• Jeff Weinrach90 / Summer 2001 / ENVIRONMENTAL QUALITY MANAGEMENT

    Then, when we saw John McEnroewith his unorthodox (and painful to lookat) serving stroke, didnt we all go to ourneighborhood court to see if we couldserve like that? Was that the new stan-dard or just a fluke?

    There are numerous other examplesin sports when we, either as players orspectators, experience something total-ly different and often innovative withexceptional results. We recognize that,in many instances, it may take time forcompetitors to adjust to this innova-tion. But after the adjustments havebeen made, these differences becomemore commonplace and often becomethe new standard for excellence, atleast until another Tiger Woods comesalong.


    We gravitate towards best prac-tices in many aspects of our life: themodel marriage, the model business,even the model diet. The results do notlie, we tell ourselves. If I just do whatthese other people did, Ill be just as suc-cessful. Ill follow their recipe to successclosely and watch the results blowthrough the roof.

    I wish it were that easy! One asidehere: have you ever noticed that we sel-dom hear about what innovators triedbefore coming up with their model prac-tices? Often, their prior attempts failedmiserably!

    The reason it is not easy to copyexcellence is that conformance doesntnecessarily relate to performance.


    We are in a profession where com-pliance plays a major role in how weconduct business. We track data that arereported to our stakeholders, we conductregular assessments or audits addressing

    our environmental aspects and impacts,we provide training to our staff, and weimplement process improvements inorder to achieve particular environmen-tally related targets.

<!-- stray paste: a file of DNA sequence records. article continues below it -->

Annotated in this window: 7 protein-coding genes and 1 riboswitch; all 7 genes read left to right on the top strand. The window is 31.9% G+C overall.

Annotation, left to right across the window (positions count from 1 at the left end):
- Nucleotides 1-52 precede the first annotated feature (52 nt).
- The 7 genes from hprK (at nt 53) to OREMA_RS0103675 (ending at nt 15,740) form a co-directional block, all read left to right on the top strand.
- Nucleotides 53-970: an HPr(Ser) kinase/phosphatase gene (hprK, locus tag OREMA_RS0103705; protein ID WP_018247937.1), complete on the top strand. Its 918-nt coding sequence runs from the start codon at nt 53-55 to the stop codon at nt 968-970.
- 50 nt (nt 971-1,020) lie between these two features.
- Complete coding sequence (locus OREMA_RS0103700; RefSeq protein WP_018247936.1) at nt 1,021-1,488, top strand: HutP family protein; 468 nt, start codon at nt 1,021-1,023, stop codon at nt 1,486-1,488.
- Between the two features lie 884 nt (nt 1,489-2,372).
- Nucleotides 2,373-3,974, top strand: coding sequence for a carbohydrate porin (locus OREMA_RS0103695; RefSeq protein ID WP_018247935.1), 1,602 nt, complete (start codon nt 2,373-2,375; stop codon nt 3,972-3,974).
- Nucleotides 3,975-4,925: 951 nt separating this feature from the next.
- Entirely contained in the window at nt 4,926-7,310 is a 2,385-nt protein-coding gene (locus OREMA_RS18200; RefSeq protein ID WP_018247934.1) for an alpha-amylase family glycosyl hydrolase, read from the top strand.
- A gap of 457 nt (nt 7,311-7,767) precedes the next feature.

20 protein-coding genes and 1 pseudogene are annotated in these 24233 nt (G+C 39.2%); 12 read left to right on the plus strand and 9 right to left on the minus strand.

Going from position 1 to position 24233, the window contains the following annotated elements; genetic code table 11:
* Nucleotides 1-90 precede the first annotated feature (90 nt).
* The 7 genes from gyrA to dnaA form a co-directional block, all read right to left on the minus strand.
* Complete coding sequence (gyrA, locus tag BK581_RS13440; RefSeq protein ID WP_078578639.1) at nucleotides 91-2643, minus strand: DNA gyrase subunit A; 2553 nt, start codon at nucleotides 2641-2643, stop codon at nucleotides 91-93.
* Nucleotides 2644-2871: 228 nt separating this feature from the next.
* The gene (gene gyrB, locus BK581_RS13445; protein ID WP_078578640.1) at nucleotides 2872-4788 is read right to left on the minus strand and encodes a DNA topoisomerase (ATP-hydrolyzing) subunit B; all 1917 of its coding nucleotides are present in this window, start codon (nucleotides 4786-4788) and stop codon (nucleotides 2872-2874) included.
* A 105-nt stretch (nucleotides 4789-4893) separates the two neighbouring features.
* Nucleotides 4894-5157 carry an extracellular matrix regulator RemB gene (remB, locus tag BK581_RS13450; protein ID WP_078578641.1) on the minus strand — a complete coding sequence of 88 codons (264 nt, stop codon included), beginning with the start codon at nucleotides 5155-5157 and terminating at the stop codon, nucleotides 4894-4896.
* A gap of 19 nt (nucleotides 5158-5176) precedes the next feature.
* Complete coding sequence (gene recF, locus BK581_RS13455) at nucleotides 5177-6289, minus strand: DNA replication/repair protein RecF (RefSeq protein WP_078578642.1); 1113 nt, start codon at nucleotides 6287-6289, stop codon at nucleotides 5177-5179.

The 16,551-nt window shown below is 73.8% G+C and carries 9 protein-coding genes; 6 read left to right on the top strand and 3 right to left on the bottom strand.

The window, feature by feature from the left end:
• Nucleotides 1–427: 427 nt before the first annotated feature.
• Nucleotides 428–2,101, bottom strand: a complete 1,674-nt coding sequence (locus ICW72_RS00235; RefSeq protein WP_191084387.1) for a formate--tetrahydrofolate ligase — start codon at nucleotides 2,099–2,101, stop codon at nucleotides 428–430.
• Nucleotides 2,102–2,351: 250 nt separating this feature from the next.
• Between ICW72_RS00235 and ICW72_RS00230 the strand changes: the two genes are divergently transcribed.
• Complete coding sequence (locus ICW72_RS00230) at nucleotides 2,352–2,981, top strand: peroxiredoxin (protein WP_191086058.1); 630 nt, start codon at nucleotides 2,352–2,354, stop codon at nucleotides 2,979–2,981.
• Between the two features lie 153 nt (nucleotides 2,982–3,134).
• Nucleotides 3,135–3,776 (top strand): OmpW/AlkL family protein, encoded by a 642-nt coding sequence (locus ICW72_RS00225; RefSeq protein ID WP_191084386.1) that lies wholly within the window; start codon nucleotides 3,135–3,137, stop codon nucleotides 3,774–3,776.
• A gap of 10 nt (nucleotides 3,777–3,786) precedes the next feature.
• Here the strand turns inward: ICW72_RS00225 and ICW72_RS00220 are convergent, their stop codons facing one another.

We also gravitate to case studies inthe literature or in seminars that explainhow another company, perhaps similarto ours, went through the same set of cir-cumstances with an outstanding out-come.

    Moreover, we now have an environ-mental quality standard, ISO 14000, thatprovides a set of rules to live by (an envi-ronmental management system). Theserules are designed to provide a high levelof environmental surety, a level similarto that which comes through meeting ourenvironmental compliance obligations.And, as an environmental standard, ISO14000 sets a clear benchmark: it has thesame implications to any organizationthat is successful in achieving ISO 14000status.

    The problem with focusing on envi-ronmental compliance and the use ofISO 14000 as an environmental standardis that the major emphasis, in bothinstances, is on conformance rather thanperformance.

    Conformance is synonymous withadherencethat is, abiding by a set ofrules to meet a particular goal or target.Measuring conformance can, therefore,be achieved by determining how alignedwe are to the set of rules.

    Each rule may have a differentweight indicating its relative impor-tance. If there are ten rules and we are inconformance with eight of them, we maynot be able to say with confidence thatwe are 80 percent in conformance if therules have different weights. However, ifthe weights can be adequately deter-mined and applied to the individualrules, then the degree of conformancecan be more accurately depicted as aquantifiable measure.